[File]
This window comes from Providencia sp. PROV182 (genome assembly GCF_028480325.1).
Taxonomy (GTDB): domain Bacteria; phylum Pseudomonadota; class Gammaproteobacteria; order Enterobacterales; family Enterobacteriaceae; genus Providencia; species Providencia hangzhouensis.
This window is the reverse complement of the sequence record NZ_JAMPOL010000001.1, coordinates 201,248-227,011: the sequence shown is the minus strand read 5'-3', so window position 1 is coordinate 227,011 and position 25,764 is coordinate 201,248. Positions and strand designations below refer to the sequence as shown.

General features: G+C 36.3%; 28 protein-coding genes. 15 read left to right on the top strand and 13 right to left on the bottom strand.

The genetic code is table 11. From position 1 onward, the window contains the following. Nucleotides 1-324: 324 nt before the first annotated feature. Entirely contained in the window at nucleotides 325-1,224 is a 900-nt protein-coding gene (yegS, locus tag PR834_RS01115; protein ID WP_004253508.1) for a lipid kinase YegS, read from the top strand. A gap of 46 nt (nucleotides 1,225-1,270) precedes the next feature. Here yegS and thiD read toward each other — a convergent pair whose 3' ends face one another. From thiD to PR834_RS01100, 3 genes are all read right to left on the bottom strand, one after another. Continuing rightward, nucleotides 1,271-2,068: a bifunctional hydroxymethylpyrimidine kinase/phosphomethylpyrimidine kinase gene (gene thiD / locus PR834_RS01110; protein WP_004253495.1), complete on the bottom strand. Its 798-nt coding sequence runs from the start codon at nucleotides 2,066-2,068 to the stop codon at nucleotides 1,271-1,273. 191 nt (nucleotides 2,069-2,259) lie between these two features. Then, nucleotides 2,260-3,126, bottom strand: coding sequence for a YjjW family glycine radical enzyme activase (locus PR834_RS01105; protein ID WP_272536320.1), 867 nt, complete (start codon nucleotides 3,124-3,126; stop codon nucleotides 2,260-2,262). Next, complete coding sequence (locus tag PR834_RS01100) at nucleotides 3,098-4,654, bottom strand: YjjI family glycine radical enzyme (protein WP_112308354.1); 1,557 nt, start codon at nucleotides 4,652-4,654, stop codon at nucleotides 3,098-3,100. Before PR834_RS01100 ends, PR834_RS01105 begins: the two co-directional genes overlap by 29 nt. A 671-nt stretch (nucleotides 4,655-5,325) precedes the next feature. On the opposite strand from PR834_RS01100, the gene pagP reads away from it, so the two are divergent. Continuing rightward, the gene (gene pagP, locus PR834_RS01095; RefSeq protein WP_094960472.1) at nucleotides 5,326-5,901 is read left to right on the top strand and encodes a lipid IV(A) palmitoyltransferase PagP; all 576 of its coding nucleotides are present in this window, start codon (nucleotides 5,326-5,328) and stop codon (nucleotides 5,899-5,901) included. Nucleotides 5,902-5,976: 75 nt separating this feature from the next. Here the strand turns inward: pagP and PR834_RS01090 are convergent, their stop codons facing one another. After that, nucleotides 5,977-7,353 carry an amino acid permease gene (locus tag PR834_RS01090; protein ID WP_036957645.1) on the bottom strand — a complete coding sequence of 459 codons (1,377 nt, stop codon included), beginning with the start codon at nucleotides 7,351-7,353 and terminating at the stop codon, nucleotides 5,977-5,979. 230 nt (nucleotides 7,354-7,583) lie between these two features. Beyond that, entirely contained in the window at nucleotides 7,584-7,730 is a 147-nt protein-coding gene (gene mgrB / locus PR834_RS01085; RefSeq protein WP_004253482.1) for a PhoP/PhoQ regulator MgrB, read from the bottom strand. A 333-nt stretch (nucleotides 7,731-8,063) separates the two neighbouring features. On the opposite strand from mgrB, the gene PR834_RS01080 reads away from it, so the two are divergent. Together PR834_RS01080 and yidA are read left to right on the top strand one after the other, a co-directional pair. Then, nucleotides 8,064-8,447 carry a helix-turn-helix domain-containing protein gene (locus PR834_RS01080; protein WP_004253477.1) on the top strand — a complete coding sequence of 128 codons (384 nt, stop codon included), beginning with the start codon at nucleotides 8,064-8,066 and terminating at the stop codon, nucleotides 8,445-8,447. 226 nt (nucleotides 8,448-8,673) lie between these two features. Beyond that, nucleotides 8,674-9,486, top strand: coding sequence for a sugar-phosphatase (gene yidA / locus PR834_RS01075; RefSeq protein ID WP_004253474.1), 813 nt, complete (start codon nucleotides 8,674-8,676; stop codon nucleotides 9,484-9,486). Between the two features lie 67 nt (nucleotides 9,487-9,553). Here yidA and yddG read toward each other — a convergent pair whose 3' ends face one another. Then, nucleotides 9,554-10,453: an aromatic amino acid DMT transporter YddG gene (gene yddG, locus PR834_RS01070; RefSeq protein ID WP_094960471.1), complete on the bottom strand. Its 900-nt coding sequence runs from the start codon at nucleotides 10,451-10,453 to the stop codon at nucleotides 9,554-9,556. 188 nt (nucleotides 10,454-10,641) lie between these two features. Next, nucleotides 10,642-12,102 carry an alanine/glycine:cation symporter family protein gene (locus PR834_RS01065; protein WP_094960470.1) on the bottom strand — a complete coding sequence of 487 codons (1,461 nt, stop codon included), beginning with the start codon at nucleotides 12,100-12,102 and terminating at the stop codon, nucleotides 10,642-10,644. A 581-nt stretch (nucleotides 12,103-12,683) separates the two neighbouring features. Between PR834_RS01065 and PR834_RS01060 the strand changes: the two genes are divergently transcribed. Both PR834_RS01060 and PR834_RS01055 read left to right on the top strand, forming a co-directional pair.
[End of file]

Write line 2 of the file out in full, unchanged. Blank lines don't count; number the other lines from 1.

Taxonomy (GTDB): domain Bacteria; phylum Pseudomonadota; class Gammaproteobacteria; order Enterobacterales; family Enterobacteriaceae; genus Providencia; species Providencia hangzhouensis.